How does it feel to ask for help?  It is really hard, but it gets easier.  For me to name a time where I asked for help; every single day.  Every single day, every single decision.  I know for this addict, when I stop reaching out, and I stop asking for help I will be participating in self-will run riot, clean or not and that is not what I have worked so for.  The most important time I have ever asked for help, was when I called my probation officer and told him that I could not stay clean, even while pregnant and that I needed help.  It was the best phone call that I ever made; in fact it saved my life.

At this time in my life, asking for help is not as hard as it used to be.  I have accepted the fact that we all need help, and it is ok to ask.  Whether it is a small task, like laundry or a large task like loaning money I am always there for others and I like to help out.  When I see a woman who looks like I did 13 years ago, alone, and desperate yet stubborn, I will offer what I have and I will let her know that it is ok to ask for help, it just might save your life.  Being in a severe spot where you need to ask for help in my world is dark, scary, lonely, and fearful in fact terrifying.  But if I practice asking for help, as stubborn as I am, my blessings will keep pouring down on me as they have for the past 13 years.

A Lifetime of Pain for a Lifetime Gift

A Lifetime of Pain for a Lifetime Gift

            I once received a gift so miraculous in size, now that I am a mother; I compare it with the birth of a child, ironically it was the loss of someone I love.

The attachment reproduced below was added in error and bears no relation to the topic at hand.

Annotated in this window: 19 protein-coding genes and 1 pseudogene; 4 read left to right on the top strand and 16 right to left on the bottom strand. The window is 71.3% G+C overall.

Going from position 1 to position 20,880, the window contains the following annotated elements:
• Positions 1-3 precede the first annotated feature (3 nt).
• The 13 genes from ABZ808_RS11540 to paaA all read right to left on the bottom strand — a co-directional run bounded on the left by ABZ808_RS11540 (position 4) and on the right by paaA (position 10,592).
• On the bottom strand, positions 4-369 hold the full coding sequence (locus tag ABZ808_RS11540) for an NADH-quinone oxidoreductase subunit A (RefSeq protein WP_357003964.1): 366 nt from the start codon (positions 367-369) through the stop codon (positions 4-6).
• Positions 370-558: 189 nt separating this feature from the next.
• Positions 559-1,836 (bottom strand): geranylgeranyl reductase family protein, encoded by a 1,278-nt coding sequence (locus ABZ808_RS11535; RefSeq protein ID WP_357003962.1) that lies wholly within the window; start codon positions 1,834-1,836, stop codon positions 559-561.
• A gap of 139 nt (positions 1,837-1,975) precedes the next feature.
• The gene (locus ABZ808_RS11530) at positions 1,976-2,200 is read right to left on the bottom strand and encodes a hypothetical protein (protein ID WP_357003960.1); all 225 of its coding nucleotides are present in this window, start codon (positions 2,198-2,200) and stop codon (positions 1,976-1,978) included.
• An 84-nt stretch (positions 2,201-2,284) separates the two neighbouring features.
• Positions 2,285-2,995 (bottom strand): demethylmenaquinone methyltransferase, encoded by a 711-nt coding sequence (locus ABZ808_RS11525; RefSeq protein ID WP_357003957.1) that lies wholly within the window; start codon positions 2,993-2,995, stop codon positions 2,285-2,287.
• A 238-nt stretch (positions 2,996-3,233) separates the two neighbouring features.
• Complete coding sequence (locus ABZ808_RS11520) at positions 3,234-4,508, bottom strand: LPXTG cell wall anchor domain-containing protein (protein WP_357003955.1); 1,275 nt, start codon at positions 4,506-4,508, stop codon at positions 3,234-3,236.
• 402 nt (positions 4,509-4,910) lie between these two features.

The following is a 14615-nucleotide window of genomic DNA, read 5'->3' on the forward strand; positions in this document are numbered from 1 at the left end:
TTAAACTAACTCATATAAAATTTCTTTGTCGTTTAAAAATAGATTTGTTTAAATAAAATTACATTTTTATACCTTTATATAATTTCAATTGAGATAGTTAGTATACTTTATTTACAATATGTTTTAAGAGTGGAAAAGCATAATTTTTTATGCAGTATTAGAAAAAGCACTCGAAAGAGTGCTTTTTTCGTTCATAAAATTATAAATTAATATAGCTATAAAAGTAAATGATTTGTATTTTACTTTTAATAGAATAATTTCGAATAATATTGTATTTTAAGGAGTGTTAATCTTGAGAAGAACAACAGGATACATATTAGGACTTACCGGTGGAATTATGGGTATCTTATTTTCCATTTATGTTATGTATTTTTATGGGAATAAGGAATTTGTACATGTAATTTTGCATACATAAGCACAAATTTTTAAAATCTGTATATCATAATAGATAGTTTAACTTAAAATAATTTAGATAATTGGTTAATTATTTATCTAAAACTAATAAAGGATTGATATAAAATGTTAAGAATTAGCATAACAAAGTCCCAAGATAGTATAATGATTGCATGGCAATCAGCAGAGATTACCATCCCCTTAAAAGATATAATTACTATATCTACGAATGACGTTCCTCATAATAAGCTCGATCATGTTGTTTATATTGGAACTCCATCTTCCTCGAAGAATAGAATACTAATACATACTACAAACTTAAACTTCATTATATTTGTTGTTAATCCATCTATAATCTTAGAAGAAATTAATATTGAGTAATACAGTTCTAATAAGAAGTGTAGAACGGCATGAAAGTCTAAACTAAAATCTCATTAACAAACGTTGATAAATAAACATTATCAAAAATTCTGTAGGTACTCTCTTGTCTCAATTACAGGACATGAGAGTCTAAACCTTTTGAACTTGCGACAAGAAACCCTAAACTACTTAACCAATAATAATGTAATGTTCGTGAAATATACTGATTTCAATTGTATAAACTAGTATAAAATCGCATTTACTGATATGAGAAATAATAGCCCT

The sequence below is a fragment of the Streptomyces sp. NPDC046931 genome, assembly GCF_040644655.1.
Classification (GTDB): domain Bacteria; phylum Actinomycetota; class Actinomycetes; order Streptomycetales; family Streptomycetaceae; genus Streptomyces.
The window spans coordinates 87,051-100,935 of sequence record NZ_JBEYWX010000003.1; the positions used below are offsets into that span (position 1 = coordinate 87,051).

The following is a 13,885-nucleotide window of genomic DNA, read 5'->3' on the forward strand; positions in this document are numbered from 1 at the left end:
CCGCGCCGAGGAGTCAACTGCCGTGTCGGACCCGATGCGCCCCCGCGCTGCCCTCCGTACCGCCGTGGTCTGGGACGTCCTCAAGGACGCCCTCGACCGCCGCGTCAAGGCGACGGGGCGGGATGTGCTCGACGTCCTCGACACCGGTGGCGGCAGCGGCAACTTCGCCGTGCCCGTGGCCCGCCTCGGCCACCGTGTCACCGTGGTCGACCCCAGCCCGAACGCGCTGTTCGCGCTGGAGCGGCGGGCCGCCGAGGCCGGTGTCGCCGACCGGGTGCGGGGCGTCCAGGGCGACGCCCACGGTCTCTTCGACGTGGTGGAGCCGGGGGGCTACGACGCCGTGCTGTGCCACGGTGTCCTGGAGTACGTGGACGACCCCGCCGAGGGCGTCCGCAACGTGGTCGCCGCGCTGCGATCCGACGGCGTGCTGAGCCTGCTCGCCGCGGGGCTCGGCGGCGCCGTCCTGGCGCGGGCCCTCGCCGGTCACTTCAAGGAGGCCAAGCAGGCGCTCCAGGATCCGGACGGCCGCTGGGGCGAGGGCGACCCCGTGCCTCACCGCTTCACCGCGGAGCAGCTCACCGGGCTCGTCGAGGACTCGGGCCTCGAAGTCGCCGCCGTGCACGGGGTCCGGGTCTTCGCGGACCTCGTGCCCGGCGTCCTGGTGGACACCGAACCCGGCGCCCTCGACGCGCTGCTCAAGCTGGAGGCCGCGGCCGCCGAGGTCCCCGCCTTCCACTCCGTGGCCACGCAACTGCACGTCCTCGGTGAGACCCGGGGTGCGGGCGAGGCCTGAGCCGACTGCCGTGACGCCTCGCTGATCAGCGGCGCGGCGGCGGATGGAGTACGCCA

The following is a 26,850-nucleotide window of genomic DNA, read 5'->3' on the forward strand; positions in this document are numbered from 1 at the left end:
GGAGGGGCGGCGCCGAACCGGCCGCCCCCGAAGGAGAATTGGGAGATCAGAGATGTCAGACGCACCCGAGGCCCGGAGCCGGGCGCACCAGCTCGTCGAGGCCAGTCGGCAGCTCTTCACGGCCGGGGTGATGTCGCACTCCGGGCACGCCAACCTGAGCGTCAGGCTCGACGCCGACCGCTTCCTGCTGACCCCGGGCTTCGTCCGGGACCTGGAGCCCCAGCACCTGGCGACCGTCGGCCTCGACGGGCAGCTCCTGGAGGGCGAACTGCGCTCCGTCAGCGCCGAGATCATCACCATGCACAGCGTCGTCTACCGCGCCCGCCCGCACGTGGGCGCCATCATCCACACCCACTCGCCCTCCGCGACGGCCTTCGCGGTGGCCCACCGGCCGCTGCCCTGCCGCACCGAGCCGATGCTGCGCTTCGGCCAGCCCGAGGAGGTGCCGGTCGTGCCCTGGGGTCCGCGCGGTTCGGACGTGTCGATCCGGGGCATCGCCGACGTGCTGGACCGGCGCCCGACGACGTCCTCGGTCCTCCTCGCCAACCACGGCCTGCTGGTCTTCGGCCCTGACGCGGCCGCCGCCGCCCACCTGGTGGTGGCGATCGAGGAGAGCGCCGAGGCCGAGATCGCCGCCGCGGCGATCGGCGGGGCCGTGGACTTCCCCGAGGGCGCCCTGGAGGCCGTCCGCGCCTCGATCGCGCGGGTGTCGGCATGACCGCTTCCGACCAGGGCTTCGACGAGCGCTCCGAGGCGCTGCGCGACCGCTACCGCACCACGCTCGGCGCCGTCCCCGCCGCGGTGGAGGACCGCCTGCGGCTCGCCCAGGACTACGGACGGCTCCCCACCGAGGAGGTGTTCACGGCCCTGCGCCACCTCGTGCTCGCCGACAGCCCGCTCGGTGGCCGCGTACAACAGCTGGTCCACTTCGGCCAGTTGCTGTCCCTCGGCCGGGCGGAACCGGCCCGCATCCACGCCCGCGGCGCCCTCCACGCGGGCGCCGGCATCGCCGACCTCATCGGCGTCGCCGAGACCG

My grandmother Nancy Ann Callahan, was married to my Grandfather who was an abusive alcoholic.  My grandmother lived through things many of us will never understand.  She delivered twin stillborn babies.  She lost a son to sudden infant death syndrome, and another to suicide. She divorced my grandfather, and began to drink herself when the kids were still young.  As to be expected, my mother and her siblings had a very rough childhood.

In her efforts to salvage her life, my grandmother got an education and went on to work at Bank of Boston. She wanted to have her three daughters and three grandchildren together she bought a house in Randolph and moved us all out of the city.  She transformed herself and became ta symbol of strength rather than a victim.  She was my hero, my protector, educator, my safety net, and I was her shadow.

My grandma, whom I called, “Gram-Cracker” loved her Pepsi over ice, her AKC books, Elvis Presley and Patsy Cline.  We would sit in her room and watch Elvis music and movies.  One memory is that of watching “Sweet Dreams”, depicting the tragic life of Patsy Cline.  I did not know it at the time but my grandmother and that story had many similarities.   One of my strongest memories was when we watched “Steel Magnolias”.   One message that movie had sent was that men are always thought to be the strong ones, made of steel, but when things are at the toughest, its women who find inner strength.  Women feel more and yet they are the ones who endure the fight when it comes down to it.  Her death proved it to be true; at least in my family and in my life.

In 1993 she was diagnosed with lung cancer, she tried treatment with chemotherapy and radiation but quickly gave it up.  We had hospice care and the women in the family took shifts caring for her.   I remember clearly the arguing over her food intake, the fuss over the difficulty of getting any meat off her skeletal arms to administer her medication for pain.  She had to switch to oral and eventually dermal medication.